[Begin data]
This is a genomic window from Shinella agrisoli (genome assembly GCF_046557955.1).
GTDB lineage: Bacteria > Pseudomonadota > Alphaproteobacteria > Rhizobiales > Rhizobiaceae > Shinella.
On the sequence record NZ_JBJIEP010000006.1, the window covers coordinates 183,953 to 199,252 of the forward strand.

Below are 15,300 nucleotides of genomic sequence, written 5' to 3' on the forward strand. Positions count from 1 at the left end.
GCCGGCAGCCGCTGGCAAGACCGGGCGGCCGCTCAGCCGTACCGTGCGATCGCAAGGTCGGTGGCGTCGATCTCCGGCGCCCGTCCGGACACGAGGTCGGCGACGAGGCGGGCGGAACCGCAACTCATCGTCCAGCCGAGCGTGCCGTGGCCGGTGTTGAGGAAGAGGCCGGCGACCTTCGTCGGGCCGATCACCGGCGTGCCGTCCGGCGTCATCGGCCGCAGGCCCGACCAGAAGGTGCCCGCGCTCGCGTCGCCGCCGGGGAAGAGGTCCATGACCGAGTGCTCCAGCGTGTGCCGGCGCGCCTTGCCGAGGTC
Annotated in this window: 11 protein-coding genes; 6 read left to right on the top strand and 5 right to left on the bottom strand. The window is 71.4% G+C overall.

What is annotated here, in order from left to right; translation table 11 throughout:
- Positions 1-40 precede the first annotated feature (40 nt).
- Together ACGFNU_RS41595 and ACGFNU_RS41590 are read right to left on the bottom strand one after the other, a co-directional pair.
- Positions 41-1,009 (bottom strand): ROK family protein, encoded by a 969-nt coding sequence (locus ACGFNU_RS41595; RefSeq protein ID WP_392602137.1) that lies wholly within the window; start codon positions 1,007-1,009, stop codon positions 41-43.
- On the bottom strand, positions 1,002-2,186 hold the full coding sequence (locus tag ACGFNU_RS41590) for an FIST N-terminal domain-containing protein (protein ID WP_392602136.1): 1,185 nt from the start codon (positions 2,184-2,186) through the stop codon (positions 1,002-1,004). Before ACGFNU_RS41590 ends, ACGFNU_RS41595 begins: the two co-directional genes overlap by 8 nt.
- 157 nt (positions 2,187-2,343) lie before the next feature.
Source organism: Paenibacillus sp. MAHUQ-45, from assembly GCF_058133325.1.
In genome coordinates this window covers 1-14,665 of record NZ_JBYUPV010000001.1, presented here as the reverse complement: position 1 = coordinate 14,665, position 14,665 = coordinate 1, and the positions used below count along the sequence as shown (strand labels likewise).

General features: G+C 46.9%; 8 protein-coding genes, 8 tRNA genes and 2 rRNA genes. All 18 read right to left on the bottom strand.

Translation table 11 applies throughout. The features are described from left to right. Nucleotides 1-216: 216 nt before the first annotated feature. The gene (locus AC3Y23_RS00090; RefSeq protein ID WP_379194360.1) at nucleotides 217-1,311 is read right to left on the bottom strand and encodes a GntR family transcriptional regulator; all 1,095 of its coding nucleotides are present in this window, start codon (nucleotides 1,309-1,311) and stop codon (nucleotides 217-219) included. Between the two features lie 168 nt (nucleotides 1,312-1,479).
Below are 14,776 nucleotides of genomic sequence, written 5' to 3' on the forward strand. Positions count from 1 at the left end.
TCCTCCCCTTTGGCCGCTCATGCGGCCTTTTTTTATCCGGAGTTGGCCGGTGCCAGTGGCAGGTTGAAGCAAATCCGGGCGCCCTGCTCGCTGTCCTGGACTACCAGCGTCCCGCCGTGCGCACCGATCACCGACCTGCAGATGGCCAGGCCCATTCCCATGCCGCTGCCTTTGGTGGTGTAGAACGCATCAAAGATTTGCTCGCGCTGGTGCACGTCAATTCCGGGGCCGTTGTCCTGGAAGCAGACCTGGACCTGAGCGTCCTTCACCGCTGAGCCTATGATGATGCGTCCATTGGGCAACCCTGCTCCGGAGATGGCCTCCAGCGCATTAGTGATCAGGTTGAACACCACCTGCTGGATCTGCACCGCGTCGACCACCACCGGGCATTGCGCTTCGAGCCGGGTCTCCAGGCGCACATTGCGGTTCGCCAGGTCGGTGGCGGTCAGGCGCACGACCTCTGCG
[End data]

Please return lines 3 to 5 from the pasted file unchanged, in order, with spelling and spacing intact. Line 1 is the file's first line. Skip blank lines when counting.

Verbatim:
On the sequence record NZ_JBJIEP010000006.1, the window covers coordinates 183,953 to 199,252 of the forward strand.

Below are 15,300 nucleotides of genomic sequence, written 5' to 3' on the forward strand. Positions count from 1 at the left end.
GCCGGCAGCCGCTGGCAAGACCGGGCGGCCGCTCAGCCGTACCGTGCGATCGCAAGGTCGGTGGCGTCGATCTCCGGCGCCCGTCCGGACACGAGGTCGGCGACGAGGCGGGCGGAACCGCAACTCATCGTCCAGCCGAGCGTGCCGTGGCCGGTGTTGAGGAAGAGGCCGGCGACCTTCGTCGGGCCGATCACCGGCGTGCCGTCCGGCGTCATCGGCCGCAGGCCCGACCAGAAGGTGCCCGCGCTCGCGTCGCCGCCGGGGAAGAGGTCCATGACCGAGTGCTCCAGCGTGTGCCGGCGCGCCTTGCCGAGGTC